Oh, Those Thirties!
In Sing for Your Supper, Ethan Mordden pays attention to a decade of musical theater that even he can't work up much enthusiasm over.
Sing for Your Supper: The Broadway Musical in the 1930s (Palgrave Macmillan, 270 pages, $26.95) not only fills in the missing years but wastes no time in explaining why Mordden didn't get to them sooner. On page one, he calls the '30s "the most difficult decade in the set: the one that left the fewest remains behind for the archeologist, whether as filmed souvenirs of its performing styles or the simple survival of scripts and scores" -- and, a couple of paragraphs down, "the least enterprising decade in the musical's Golden Age." That may come as a shocker for armchair musical historians. Didn't the '30s bring us shows by Rodgers and Hart, Cole Porter, the Gershwins, and Jerome Kern, plus the musical agitprop of Marc Blitzstein and early Harold Rome, not to mention the prized revues of Arthur Schwartz and Howard Dietz?
Well, yes, Mordden explains -- but there's less here than meets the eye. Depression-ravaged producers vastly reduced their output; the 1927-28 season had yielded 53 new musicals, while production rates in the mid-'30s drooped to levels not much higher than today's. Profit margins were cut and runs were greatly curtailed: A smash hit, like the Jerome Kern-Otto Harbach The Cat and the Fiddle (1931), survived less than a year. Operetta all but died off, a victim of high budgets and low critical and public esteem. Musical comedy, which had made some developmental strides in the '20s, became more formulaic than ever: Even 1931's Of Thee I Sing, the first musical Pulitzer Prize winner, "was a babes-and-jokes show, albeit of unusually high satiric quality." Revues did thrive and become more unified and thematic, offering something like a cogent worldview; but the very ephemeral nature of the form, with timely jests and much material that hasn't survived, makes it tough to analyze.
Given that Mordden previously plowed through the '20s in his excellent Make Believe, it's a surprise to hear that even less survives of the '30s. Good detective that he is, he nevertheless uncovers plenty. And a lot of it is fascinating. Take operetta: Was it really such a washout? How about May Wine (1935), a fairly long-running Sigmund Romberg-Oscar Hammerstein II concoction that emcompassed attempted spousal murder, psychoanalysis, ménages a trois, and a most un-Romberglike penchant for blue notes? Or Virginia (1937), with the usually pop-song-oriented Schwartz dabbling in the American Revolution and operetta forms with distinguished playwrights Laurence Stallings and Owen Davis? The piece sounds worthy of attention, though Mordden posits, "something tells me the people at Encores! would give a season of The Black Crook, It Happens on Ice, and Dance of the Vampires before they'd get to Virginia." Other operettas tended to revert to formula -- a staggeringly high proportion of them dabbled in three-generation romances, à la 1917's Maytime -- and even the form's masters, such as Romberg and Rudolf Friml, were less musically inspired than they had been the decade before.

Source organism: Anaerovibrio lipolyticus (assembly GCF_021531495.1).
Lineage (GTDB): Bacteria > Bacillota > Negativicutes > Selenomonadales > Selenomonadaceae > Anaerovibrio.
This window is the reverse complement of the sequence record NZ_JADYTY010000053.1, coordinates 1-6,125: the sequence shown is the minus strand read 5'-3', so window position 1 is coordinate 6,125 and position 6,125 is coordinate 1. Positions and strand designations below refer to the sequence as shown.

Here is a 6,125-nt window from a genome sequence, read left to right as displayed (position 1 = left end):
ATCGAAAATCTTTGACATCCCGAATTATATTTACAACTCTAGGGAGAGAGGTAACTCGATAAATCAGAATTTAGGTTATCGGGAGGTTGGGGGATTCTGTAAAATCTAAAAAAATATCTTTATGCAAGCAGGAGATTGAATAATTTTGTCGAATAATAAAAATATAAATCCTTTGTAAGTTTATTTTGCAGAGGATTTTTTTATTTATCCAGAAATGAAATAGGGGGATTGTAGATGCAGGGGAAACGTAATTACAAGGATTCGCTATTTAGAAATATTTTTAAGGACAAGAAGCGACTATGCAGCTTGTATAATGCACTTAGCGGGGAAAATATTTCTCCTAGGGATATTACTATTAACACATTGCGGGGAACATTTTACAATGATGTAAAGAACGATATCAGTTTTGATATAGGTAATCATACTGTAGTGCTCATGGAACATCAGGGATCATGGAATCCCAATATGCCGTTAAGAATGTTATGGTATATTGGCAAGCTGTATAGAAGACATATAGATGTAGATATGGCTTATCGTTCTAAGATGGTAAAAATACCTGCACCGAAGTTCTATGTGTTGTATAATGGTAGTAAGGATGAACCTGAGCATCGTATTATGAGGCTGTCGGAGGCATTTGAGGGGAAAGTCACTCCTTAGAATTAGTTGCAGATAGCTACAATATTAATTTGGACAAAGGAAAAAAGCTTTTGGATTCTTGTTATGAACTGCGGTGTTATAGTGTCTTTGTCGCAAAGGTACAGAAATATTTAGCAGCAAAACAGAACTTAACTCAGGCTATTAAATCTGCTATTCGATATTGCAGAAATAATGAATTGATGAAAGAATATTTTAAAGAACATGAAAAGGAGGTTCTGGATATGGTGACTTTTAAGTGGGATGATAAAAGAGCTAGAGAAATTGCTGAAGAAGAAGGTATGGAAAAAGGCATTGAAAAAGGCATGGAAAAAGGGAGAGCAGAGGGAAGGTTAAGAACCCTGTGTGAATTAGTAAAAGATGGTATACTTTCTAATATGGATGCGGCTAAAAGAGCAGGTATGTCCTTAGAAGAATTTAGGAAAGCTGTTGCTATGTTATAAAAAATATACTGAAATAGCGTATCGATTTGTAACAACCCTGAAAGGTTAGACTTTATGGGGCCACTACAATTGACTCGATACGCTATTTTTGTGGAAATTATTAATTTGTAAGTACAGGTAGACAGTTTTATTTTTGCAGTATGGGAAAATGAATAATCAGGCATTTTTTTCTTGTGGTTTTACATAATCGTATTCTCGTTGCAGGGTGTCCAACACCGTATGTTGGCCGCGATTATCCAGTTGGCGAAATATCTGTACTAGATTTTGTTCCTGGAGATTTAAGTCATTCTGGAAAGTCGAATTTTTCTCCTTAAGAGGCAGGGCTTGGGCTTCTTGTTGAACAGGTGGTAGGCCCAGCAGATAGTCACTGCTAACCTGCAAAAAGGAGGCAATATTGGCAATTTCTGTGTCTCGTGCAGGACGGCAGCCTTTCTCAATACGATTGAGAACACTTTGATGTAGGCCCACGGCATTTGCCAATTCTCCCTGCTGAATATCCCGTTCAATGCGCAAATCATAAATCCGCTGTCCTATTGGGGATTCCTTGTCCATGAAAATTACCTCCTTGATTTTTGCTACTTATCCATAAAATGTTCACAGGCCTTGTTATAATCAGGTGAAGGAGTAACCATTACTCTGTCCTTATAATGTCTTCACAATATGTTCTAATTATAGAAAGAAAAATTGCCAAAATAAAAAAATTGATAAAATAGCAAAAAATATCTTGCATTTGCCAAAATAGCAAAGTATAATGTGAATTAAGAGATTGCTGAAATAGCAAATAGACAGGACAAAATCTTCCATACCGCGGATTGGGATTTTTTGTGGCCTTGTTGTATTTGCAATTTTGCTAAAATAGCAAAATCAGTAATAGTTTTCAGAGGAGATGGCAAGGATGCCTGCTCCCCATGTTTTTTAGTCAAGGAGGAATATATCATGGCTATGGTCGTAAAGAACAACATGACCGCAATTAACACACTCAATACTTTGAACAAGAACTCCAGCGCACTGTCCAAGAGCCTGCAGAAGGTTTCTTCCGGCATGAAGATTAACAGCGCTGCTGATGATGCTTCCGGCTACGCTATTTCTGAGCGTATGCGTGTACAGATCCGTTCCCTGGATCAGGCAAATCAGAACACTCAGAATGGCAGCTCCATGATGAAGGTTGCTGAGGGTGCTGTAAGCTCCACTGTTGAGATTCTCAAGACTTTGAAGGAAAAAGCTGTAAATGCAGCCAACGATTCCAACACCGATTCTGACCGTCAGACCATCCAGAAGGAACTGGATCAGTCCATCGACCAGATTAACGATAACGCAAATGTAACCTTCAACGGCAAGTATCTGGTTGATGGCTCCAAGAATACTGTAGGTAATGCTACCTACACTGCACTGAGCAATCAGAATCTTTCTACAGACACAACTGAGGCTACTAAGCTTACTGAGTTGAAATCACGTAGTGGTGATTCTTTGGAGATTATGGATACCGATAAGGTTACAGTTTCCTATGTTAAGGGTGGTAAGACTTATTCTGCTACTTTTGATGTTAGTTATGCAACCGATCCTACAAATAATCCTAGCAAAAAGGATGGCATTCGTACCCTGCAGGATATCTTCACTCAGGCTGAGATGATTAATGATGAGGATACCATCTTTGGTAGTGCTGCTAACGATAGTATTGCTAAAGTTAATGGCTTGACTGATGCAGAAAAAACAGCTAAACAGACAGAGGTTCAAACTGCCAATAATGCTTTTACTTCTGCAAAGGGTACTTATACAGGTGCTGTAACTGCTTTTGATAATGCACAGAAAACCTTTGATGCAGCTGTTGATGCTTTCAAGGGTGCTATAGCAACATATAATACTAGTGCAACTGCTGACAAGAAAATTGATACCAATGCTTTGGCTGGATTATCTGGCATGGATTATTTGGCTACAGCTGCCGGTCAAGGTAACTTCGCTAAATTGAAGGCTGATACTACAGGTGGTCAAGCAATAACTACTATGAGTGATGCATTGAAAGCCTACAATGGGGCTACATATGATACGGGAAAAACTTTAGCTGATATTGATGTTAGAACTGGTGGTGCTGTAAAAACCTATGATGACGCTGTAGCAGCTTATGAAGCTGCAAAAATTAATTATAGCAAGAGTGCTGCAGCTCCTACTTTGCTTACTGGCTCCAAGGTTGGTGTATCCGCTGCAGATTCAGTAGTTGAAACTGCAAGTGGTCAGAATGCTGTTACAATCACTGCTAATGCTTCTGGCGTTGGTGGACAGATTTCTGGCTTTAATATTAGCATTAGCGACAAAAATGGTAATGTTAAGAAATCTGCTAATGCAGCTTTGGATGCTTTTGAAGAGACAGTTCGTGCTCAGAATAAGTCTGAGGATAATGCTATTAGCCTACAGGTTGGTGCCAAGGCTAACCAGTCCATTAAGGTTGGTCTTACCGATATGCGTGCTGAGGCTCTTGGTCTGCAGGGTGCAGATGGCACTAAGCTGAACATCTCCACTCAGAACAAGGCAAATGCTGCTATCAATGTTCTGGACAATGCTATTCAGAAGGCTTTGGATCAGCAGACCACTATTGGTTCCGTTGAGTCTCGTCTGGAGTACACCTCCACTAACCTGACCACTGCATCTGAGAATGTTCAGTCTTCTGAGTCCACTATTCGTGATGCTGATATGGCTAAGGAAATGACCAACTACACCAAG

But formula was even more pervasive, and the writing less ambitious, in musical comedy. The standard entertainment was a star-comic vehicle like Flying High (1930), with a disposable De Sylva, Brown, and Henderson score and only enough book to allow Bert Lahr to cavort. The dialogue snippets that Mordden quotes from this and other specimens reveal that comedy writing has made huge strides in 75 years, and the song titles sound uninspired and interchangeable. That, he writes, was "the worst aspect of thirties musical comedy, generic posing that gives no taste of character." Of course, the decade's star power was formidable: not just Lahr but also Fanny Brice, Fred Astaire, Ethel Merman, Sophie Tucker, Bob Hope, Jimmy Durante, Ed Wynn, and Dennis King, to name a few. But the vehicles they trafficked in were largely undistinguished and indistinguishable. Their supporting casts and characters were standard-issue, bland juveniles and ingénues, often vocally underpowered. Even William Gaxton, a leading man associated with several of the decade's classic titles, turns out to have been a charmless boulevardier with hardly any singing voice.